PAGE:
7. With social media being a part of youth's lives from such an early age, we need to make extraordinary attempts to reach youth when these major events occur. Digital natives - youth for whom social media has always been a part of their lives - are apt to look to their peers for support in the aftermath of troubling events, and all of that happens out of our view. Unless adults in kids' lives bring something up in conversation, youth often assume that they "should" be able to cope with it on their own. That means youth have only the level of wisdom of their peers to help see them through these difficult times. However, it would be more beneficial if they have these conversations with adults who can provide a sense of context and safety.

    As there will be a tremendous amount of media coverage on this event in the coming days and weeks, it is worth taking a moment to think about the importance of starting the conversation in a way that will invite youth into the conversation and avoid making them defensive. One way of doing that is making the youth "the expert". So instead of mentioning the shooting and asking whether your child/student is anxious, consider framing it something like, "There has been a lot of coverage in the news about the shooting at Santa Fe High School. When that happens, how do you think that affects [your peers] [students] [kids your age]?" And then just listen. We often jump in too quickly to reassure youth, when what they really want and need is for us to listen to their concerns. When we move too quickly to reassurance, we stop the conversation at that point. It is far more effective to ask them to tell us more. Then, engage youth in conveying their thoughts about a range of ideas or possible solutions. Some questions to ask youth include:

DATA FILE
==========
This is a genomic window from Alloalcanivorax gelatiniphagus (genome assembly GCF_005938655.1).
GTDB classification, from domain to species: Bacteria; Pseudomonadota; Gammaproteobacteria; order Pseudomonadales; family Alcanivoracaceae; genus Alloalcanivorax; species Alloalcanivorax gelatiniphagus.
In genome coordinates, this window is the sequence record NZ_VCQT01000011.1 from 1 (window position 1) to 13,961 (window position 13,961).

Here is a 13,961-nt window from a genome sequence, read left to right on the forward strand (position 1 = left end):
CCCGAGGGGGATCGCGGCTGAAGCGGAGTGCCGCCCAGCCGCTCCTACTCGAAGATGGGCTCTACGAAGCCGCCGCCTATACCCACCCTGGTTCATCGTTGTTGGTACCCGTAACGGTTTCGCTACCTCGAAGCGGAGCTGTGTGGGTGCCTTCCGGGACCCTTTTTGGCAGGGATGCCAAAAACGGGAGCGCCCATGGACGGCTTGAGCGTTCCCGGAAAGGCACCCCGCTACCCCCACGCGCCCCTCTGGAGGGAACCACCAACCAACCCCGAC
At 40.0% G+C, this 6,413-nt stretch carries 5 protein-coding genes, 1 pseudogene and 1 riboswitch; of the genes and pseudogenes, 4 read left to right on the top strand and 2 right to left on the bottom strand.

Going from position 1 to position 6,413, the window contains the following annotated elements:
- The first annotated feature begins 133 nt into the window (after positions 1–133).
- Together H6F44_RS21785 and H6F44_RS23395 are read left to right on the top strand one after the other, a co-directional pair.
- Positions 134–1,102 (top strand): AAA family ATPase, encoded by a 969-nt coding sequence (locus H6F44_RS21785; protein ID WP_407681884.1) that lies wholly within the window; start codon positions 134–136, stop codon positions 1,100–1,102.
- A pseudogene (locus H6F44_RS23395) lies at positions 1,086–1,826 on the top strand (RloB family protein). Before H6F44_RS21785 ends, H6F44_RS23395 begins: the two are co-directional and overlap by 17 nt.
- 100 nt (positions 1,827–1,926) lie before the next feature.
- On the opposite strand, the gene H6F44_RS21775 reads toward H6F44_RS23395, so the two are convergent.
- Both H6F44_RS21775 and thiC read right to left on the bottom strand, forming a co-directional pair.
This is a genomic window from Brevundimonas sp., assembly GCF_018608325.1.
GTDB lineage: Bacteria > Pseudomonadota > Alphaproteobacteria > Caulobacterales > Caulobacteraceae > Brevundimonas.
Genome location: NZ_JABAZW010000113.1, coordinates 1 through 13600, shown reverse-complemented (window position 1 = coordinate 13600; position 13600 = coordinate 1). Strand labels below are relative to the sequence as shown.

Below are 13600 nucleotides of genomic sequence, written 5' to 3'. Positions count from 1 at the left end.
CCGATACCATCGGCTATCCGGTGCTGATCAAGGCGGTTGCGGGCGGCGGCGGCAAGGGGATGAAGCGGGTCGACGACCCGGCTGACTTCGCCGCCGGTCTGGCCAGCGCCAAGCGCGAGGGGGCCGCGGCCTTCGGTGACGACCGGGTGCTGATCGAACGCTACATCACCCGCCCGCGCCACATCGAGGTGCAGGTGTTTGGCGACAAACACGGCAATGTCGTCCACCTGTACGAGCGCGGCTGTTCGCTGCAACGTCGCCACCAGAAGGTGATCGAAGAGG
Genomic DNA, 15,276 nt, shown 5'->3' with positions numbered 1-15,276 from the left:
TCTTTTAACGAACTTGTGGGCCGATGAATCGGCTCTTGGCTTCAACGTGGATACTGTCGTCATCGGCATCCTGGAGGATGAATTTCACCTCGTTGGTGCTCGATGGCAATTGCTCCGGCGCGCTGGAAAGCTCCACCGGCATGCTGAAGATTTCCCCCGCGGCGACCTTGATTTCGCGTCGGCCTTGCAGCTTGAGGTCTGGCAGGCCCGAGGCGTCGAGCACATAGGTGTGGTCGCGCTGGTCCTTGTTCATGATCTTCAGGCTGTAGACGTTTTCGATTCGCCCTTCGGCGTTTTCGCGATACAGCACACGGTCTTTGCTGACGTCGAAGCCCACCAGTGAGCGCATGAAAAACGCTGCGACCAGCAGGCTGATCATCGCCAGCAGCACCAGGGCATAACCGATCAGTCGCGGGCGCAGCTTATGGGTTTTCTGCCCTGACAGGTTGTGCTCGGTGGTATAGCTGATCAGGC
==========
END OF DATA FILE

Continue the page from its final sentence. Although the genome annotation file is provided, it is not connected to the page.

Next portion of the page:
What might help students feel or be safer in school?
    What could parents do to help youth feel safe? What could teachers do?
    What kinds of things has your school done to address school safety?
    What do students wish adults understood about what it is like to be a teen today?


    The greatest outcome of these conversations is when we leave youth knowing that we are willing for them to talk with us about anything. An expression in the crisis response community is "never waste a crisis," and this is your opportunity as well - don't waste this opportunity to connect deeply with your children/students, setting the stage for more open communication about all kinds of things in the future is key.

Please visit the Texas School Safety Center website for more information about resources and training at  https://txssc.txstate.edu.


Kathy Martinez Prather
Director
Texas School Safety Center